A Caregiver's Natural Disaster Prep List

ABRAHMS hurricane evac route
Photo by taberandrew via creativecommons.org

Live in a hurricane area with an older relative? Does your parent or someone else you're responsible for? The hurricane season is six months long (June 1 to Nov. 30); and you as a caregiver needs a substantive plan.

You know how mothers-to-be have their bags packed and their route to the hospital mapped out? If an older adult lives with you, nearby, or at a distance, having the same mindset makes sense.

Creating contingency plans-where your family member or friend will go, what they'll need to bring, and who will take them-will ensure the best outcome possible and help keep the calm.

These four tips work for tornadoes, hurricanes, earthquakes and other emergencies:

1. Think about it: Where will your loved one go if he/she needs to leave the house quickly? Out of town or the nearest shelter? There also may be a emergency shelter for special needs in the area. Know how to get there. Gas in the tank helps. Do they have a pet? Make a plan for their evacuation too.

2. ID your go-to people: Who will take them to safety? Even if they live with or near you, you may not be around when it's time to vacate. Talk over disaster plans with a friend, family member, or neighbor who could step in. Caregiver No. 1 may not be available; have backup helpers who can do the job (i.e. are strong enough to lift a wheelchair or walker into the car.) They need a key to the house and instruction on where to find the evacuation bag.

Have a central person-you? -who is notified where they're going. Before there's a problem, let the county emergency services know if your parent is elderly or disabled.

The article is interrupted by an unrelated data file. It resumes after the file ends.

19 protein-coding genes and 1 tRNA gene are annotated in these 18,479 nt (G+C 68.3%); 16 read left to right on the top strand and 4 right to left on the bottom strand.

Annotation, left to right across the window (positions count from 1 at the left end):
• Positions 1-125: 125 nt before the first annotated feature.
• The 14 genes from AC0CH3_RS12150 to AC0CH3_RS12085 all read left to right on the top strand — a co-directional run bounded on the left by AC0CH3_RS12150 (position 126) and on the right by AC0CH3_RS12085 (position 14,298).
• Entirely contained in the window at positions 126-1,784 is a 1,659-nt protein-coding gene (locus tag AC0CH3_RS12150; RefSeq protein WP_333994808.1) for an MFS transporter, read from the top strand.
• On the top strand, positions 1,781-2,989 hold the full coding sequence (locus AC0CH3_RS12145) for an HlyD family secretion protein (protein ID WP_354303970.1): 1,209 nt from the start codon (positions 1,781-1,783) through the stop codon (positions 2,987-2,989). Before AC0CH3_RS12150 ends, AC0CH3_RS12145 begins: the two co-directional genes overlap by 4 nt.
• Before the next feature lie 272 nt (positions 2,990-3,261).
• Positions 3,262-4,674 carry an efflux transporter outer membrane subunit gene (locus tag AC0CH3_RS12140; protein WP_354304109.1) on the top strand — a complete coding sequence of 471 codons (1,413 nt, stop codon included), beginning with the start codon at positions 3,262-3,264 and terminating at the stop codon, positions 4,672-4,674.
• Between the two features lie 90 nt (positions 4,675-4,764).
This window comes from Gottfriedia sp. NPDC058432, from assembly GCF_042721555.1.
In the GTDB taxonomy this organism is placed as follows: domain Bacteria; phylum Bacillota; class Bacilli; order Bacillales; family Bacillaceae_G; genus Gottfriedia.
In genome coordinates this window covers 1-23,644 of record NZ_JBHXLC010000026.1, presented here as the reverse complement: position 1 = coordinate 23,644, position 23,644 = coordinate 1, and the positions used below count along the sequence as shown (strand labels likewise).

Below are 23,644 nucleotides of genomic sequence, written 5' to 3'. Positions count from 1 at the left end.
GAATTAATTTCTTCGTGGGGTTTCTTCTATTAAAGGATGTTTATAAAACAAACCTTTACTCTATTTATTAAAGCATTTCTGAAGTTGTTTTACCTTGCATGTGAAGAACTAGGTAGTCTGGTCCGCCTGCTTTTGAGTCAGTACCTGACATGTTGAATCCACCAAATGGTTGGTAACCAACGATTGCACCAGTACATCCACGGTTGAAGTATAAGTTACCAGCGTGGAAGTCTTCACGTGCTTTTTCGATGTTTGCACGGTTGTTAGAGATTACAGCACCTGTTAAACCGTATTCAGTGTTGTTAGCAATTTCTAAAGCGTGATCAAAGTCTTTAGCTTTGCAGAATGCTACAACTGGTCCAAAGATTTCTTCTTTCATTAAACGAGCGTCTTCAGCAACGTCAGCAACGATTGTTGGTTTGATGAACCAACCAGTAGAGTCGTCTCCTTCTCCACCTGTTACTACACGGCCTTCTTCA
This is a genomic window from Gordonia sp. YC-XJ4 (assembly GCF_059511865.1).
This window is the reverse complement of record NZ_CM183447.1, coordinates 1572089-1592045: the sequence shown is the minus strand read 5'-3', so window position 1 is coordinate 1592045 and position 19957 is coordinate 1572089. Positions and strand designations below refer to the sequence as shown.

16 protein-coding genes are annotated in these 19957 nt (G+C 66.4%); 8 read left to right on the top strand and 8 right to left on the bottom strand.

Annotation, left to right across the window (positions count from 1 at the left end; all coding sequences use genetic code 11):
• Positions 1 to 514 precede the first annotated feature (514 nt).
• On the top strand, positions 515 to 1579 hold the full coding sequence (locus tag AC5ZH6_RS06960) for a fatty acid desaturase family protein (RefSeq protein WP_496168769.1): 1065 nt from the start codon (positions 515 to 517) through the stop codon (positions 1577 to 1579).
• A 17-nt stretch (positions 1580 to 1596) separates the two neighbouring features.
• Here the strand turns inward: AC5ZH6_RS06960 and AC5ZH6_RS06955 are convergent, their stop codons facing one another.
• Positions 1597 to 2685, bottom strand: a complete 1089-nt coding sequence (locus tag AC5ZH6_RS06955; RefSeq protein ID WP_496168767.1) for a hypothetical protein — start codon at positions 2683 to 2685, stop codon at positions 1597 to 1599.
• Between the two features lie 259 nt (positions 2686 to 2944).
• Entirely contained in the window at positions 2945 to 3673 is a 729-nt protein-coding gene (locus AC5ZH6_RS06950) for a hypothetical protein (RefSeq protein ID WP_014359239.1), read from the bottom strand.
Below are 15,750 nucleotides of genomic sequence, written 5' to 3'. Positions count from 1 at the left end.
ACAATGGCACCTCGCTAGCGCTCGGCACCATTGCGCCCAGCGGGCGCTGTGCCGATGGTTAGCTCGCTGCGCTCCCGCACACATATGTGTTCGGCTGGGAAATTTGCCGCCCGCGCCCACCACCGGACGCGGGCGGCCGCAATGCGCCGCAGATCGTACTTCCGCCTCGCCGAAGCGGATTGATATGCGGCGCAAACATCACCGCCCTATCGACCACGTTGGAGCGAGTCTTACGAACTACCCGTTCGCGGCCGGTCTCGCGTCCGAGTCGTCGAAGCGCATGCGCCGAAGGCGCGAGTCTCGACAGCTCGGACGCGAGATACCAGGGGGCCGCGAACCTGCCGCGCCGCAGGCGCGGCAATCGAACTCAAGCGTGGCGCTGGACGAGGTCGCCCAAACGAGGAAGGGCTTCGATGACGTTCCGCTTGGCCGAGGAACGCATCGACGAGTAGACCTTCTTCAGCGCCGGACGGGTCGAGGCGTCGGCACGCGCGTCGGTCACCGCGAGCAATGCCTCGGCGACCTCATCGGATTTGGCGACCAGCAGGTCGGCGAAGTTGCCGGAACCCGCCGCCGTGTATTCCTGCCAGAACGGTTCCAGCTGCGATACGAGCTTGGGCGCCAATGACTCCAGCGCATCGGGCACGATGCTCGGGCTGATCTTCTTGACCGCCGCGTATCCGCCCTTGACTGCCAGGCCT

3. Make a list of what you'll need and pack that emergency bag now. It should have:

  • spare clothes for the care recipient
  • supplies they use (personal hygiene products or pills)
  • legal and medical documents
  • health insurance info
  • a list of family, friends, and neighbors with phone numbers, email, etc.
  • tips for comforting the recipient when they're anxious (a favorite object, soothing music)
  • medication.

Get an extra supply of medicine and pill splitter, perhaps. Once you've scoped out where you'll go, locate the nearest pharmacy in case you need a medication refill.

If indicated, have a health care proxy so you will have access to your parent's medical records. How about legal guardian or power of attorney papers? Consult a family or legal aid lawyer.

In the get-away bag, tape items you'll put in at the last minute such as hearing aids or eyeglasses.

4. Play out the scenario. Pretend that you or your parent knows a hurricane is on its way. Whatever is missing from your plan, add in post-haste.

Be sure to browse these two must-read resources from FEMA and the American Red Cross. If you live in a neighborhood or attend a church with many older residents, you can use AARP's Create the Good Hurricane Prepare toolkit to help them prepare.

Hope you never need it, but just in case, save this post. And get packing!

Follow Sally  at www.sallyabrahms.com or on Twitter @sallyabrahms.

Search AARP Blogs

Related Posts
February 04, 2016 09:00 AM
When Dad was diagnosed with Alzheimer’s disease, I knew he would need all of his senses to help interpret the world around him and balance his changing cognitive abilities. But he has hearing impairment and limited vision (glaucoma plus visual-processing problems associated with Alzheimer’s). Even though there is only so much I can do about the visual issues, I assumed  hearing aids would solve his auditory problems. I was wrong. The good news is that we eventually discovered a surprisingly simple solution.
February 01, 2016 10:00 AM
The phone rang one day when I was at work. It was my mom. “Come right away, Elaine, we need you,” she said. Mom had just driven Pop to the emergency room. I knew Pop must have been very sick, because Mom hadn’t driven a car in years.
January 21, 2016 01:00 PM
I have been both a live-in caregiver and a long-distance caregiver. In fact, currently, I’m really both. My dad lives with me (as do my sister and her two sons at the moment), and I also travel for work, about a week every month. I’ve learned to manage my loved ones’ care no matter where I am. Here are some of my tips for other long-distance caregivers.